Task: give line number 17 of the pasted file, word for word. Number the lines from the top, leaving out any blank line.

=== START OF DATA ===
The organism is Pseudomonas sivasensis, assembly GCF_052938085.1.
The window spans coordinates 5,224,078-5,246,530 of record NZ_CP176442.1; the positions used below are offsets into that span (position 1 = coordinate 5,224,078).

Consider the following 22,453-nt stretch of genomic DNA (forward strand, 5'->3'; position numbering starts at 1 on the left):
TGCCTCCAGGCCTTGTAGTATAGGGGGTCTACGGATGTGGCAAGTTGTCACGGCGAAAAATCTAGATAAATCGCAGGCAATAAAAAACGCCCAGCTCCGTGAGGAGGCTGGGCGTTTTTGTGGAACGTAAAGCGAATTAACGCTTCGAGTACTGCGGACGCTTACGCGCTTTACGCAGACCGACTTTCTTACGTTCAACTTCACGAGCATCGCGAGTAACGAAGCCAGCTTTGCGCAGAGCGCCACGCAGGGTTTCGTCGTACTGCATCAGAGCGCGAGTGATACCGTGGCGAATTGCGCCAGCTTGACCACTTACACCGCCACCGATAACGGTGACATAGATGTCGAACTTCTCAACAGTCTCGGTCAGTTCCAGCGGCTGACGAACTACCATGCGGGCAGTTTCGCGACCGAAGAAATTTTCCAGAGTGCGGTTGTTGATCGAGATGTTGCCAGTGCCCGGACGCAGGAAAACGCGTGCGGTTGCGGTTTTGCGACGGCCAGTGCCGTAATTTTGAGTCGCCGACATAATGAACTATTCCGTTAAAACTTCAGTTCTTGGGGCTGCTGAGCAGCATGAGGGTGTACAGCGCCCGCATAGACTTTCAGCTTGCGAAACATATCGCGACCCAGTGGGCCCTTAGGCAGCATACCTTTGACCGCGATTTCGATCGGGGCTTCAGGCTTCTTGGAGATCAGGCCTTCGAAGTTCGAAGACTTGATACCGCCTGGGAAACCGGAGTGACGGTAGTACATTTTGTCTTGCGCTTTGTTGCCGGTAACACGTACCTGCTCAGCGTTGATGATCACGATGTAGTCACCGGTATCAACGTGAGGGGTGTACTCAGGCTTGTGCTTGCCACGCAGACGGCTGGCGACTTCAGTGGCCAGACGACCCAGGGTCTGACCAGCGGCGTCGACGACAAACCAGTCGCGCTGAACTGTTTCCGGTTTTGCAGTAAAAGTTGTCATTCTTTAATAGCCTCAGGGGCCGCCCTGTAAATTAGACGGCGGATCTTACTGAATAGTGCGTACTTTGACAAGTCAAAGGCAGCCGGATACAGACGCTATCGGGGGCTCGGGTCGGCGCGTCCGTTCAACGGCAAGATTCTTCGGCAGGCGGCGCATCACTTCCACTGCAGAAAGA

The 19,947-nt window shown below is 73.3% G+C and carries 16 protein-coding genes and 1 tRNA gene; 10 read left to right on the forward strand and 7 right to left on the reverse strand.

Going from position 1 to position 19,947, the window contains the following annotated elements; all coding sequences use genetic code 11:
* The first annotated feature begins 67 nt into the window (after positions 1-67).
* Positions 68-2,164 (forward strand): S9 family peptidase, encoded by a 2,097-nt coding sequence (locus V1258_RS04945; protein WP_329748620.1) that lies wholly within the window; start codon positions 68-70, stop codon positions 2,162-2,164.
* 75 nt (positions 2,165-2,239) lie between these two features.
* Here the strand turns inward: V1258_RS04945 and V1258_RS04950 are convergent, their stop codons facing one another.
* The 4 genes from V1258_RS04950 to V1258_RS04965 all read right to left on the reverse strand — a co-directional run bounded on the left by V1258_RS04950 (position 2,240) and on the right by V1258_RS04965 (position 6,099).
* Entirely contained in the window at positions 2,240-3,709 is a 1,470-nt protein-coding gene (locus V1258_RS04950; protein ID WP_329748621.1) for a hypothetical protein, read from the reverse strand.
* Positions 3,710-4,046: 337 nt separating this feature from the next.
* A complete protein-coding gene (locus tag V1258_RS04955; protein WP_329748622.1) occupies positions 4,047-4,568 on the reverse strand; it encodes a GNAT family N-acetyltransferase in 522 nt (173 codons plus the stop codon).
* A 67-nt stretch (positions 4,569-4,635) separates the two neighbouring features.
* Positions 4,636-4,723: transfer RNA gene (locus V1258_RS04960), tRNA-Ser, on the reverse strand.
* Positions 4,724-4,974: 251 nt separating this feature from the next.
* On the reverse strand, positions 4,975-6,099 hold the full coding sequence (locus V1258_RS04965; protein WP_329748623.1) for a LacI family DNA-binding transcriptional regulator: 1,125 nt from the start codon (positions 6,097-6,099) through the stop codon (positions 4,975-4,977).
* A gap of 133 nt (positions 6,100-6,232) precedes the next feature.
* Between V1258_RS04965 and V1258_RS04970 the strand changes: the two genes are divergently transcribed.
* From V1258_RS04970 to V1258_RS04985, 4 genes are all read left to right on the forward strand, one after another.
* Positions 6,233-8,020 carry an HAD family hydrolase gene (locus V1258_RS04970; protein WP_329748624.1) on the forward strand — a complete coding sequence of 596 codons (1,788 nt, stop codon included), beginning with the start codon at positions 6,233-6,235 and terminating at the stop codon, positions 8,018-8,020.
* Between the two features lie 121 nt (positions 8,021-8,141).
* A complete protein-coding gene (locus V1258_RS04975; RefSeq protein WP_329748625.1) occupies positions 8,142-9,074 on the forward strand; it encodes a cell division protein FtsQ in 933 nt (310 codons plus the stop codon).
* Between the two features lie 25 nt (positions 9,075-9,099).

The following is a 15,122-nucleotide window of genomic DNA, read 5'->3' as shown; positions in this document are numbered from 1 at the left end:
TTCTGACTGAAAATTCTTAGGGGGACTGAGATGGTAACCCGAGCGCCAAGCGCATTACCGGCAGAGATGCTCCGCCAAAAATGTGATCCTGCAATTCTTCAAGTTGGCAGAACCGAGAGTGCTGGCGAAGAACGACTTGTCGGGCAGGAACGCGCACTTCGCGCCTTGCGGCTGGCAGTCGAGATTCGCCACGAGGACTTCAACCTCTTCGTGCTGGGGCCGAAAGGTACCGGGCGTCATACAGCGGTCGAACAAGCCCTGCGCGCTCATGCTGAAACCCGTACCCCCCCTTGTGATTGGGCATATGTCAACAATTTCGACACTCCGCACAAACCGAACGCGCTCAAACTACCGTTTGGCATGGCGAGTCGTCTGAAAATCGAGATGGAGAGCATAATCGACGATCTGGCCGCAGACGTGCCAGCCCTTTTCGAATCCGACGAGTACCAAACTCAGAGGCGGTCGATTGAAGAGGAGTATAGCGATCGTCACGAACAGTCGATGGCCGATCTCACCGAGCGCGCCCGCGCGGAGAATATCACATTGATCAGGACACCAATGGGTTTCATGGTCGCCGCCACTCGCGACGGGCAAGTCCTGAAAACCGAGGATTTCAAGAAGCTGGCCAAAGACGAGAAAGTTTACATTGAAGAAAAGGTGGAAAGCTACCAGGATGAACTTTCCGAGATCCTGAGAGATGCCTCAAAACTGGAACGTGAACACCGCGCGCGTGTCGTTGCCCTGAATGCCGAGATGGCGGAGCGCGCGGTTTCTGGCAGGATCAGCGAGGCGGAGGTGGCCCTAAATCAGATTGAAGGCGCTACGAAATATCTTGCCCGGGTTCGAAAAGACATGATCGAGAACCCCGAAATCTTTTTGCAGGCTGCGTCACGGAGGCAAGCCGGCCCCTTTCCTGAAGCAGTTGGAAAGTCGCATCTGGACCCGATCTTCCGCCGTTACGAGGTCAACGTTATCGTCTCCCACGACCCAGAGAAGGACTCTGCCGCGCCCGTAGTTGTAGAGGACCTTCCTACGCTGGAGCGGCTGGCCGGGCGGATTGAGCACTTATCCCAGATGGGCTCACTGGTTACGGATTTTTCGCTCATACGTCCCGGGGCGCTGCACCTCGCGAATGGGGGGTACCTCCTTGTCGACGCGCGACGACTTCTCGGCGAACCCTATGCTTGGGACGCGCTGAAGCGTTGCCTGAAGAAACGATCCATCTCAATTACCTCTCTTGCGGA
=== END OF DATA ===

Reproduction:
* Positions 4,724-4,974: 251 nt separating this feature from the next.